What To Eat in Texas
Lone Star State, how do we love thee! Let us count the ways: We love the barbecue, brisket in particular, that is more tender than warm butter – especially wonderful when eaten in one of the old back-of-the-butcher-shop smoke houses around Lockhart. We love chicken-fried steak that makes something humble into a kingly feast. And we love Czech kolaches and German sausages and Mexican fajitas and African-American soul food. Of course there are jailhouse chili and lunch-counter Frito pie. Pecan pies, cream pies, fruit pies are to die for. Even vegetarian meals are way better than we’d expect in a land where red meat is so delicious.
In Texas, beef rules; and as good as steak may be, brisket can be even more satisfying. As the inherently fatty cut of cow basks in the smoke of smoldering live oak wood for hours, its marbling melts and insinuates intense flavor into the meat. The exterior, blackened by all its time in the pit, has some crunch and an even more concentrated flavor; interior fibers that are still laced with fat literally melt on your tongue.
Chili is the official state dish of Texas, but it isn't all that easy to find the classic meal that old-timers know as a "bowl of red." That means chile con carne – chilies with meat. Nothing more, nothing less. No beans, no peppers, no onions, no cheese. The places that do serve it in all its purity usually do offer the likes of cheese, sour cream, and tortilla chips, but on the side.
Casseroles layered with corn tortillas go back to Mesoamerica, but the Fritos pie (or, if you wish, Frito pie) cannot, by definition, predate 1932. That is when Fritos were patented by Elmer Doolin, who got the recipe from a streetcorner vendor and started selling them at his lunch counter in San Antonio. (Doolin subsequently invented the Cheeto.) Long before Fritos, Mexicans had enjoyed eating fritos (small f), which simply means "little fried things," but it was Doolin who figured out how to mass-produce the curly little corn chips and it has been reported that it was his mother, Daisy Dean Doolin, who first put them into a baked casserole with chili and cheese. Like Fritos themselves, Fritos pie is no longer strictly regional, but it is especially popular across a wide swath of the Southwest from Arkansas through Texas and Oklahoma and into New Mexico.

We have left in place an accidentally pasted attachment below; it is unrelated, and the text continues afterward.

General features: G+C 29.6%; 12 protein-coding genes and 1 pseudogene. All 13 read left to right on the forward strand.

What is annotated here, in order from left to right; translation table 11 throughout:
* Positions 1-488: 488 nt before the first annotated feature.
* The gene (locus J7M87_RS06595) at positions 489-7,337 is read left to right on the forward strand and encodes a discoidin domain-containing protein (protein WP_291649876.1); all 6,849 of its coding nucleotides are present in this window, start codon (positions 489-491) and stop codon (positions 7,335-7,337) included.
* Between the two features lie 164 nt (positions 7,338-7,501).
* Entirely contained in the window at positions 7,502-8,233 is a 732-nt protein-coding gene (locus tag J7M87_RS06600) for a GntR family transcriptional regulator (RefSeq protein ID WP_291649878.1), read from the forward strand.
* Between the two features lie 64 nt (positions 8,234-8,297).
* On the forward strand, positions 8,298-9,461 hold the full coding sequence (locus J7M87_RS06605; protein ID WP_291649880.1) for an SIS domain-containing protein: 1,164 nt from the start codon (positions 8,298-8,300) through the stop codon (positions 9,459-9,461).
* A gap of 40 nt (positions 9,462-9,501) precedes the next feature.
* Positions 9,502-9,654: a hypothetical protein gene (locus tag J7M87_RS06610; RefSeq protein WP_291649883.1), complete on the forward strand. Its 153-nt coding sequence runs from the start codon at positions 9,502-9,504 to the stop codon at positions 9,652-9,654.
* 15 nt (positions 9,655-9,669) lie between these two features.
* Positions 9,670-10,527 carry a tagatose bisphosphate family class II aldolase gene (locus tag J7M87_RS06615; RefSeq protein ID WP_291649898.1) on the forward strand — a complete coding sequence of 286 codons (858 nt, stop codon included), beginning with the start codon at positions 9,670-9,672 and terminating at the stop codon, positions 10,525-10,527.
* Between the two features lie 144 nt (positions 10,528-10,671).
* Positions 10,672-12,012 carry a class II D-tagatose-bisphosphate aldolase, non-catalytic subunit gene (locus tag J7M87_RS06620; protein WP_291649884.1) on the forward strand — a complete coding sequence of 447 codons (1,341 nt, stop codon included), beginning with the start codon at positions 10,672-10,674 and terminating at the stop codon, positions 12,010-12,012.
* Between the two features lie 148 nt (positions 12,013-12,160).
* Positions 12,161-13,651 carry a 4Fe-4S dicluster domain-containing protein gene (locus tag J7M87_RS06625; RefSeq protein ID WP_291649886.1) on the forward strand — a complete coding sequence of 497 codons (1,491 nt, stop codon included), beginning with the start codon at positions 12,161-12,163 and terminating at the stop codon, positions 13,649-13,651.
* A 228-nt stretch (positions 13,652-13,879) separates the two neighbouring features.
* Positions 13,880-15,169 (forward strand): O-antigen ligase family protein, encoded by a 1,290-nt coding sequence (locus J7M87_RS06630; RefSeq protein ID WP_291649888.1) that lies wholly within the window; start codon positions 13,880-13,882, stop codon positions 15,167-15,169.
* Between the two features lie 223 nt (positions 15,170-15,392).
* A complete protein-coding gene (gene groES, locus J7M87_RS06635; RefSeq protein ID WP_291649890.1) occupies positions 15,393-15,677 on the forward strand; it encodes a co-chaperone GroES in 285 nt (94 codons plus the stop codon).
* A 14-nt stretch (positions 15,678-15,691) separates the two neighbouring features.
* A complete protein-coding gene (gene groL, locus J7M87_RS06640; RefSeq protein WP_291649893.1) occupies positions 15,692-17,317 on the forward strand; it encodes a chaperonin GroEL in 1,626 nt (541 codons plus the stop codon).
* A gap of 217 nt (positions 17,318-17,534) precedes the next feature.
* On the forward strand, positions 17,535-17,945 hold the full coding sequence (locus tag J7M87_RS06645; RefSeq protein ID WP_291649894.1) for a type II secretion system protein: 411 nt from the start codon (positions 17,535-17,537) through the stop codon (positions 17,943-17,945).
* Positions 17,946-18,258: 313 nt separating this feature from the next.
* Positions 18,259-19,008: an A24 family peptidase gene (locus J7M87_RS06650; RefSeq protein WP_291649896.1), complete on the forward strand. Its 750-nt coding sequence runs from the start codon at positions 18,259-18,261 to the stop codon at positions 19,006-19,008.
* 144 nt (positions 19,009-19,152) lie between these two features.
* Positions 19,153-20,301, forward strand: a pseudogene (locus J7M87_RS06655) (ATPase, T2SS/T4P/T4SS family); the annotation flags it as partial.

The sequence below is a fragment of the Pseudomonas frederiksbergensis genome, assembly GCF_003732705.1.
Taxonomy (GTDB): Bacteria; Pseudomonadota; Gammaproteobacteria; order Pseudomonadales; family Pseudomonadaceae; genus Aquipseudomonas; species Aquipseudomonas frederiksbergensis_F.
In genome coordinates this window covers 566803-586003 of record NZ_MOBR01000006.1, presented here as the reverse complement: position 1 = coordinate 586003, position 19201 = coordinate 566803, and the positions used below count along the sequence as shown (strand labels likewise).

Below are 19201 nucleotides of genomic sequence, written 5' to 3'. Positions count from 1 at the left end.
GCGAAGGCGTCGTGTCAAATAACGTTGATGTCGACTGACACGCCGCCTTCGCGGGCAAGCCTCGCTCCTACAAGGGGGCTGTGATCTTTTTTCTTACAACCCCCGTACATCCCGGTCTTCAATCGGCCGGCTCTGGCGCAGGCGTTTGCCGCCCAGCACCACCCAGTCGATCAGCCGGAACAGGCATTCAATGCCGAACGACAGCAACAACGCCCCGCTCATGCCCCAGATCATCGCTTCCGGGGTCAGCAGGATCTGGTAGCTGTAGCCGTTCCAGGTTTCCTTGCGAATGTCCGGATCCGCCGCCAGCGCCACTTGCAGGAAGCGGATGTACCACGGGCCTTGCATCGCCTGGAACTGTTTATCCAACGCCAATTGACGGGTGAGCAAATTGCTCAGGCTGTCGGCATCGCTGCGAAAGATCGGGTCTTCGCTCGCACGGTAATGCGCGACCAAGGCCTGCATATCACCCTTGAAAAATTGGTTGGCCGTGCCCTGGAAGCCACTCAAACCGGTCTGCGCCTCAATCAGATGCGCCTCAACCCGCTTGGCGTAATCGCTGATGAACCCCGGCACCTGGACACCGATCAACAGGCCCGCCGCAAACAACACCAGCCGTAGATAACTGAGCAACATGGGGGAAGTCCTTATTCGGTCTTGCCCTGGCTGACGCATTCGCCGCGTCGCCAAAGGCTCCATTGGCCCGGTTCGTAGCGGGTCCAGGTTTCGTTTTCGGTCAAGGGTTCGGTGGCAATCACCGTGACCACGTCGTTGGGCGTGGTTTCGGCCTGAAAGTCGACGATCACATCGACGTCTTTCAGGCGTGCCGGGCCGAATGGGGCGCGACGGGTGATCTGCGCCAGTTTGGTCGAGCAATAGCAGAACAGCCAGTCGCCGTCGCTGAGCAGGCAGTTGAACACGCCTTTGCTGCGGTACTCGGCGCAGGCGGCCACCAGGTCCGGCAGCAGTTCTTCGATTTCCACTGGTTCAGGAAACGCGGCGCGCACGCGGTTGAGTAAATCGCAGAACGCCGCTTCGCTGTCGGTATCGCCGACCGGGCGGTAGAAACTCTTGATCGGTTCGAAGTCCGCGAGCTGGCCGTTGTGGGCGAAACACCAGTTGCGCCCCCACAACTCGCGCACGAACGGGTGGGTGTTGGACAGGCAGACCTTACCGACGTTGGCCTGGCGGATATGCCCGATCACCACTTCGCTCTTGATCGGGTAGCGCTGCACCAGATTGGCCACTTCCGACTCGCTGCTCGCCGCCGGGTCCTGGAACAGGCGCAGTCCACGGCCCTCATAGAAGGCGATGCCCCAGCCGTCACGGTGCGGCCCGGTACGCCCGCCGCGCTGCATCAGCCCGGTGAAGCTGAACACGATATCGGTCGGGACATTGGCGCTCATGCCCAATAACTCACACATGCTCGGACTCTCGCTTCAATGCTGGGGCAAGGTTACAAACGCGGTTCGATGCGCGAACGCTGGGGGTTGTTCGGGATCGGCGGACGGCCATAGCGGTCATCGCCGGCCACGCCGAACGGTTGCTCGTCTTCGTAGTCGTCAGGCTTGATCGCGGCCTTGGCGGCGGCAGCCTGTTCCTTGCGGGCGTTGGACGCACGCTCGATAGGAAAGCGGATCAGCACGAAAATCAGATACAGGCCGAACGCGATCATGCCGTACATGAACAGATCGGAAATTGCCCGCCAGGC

For biscuits and gravy in the morning or square meals and mile-high pie, Norma's diner has been a Dallas favorite since the 1950s.
In San Antonio, a city of excellent taco cafes, Taco Garage stands out as one of the best, with freshly-made tortillas the basis of breakfast, lunch & dinner.
The City Market of Luling, Texas, serves BBQ brisket, ribs, and sausage rings on butcher paper. They're great as-is, but house-made sauce is significant.
Saddles for counter stools and cowboy decor everywhere, OST is a vintage Texas town cafe serving great chicken-fried steak and Tex-Mex classics.
Rightfully famous for its broad, juicy burgers, Chris Madrid's is a raucous San Antonio restaurant that welcomes families, business people and tourists.
Louie Mueller’s brisket is the best BBQ in Texas, maybe best on earth. Also try sausage that virtually explodes with juice when its natural casing is severed.
A vintage 1946 hamburger cantina restaurant on old Route 66 in Amarillo, Texas, the Golden Light serves a fine Frito pie and is also a popular live music venue.
Texas Hill Country is is home of some superb chicken-fried steaks; this spacious restaurant in Johnson City is a contender for the blue ribbon best.
If you are a pie fancier, put Blanco Bowling Club Cafe on your must-eat list. Meringues rise high, cream fillings are outlandishly creamy. Some of Texas' best.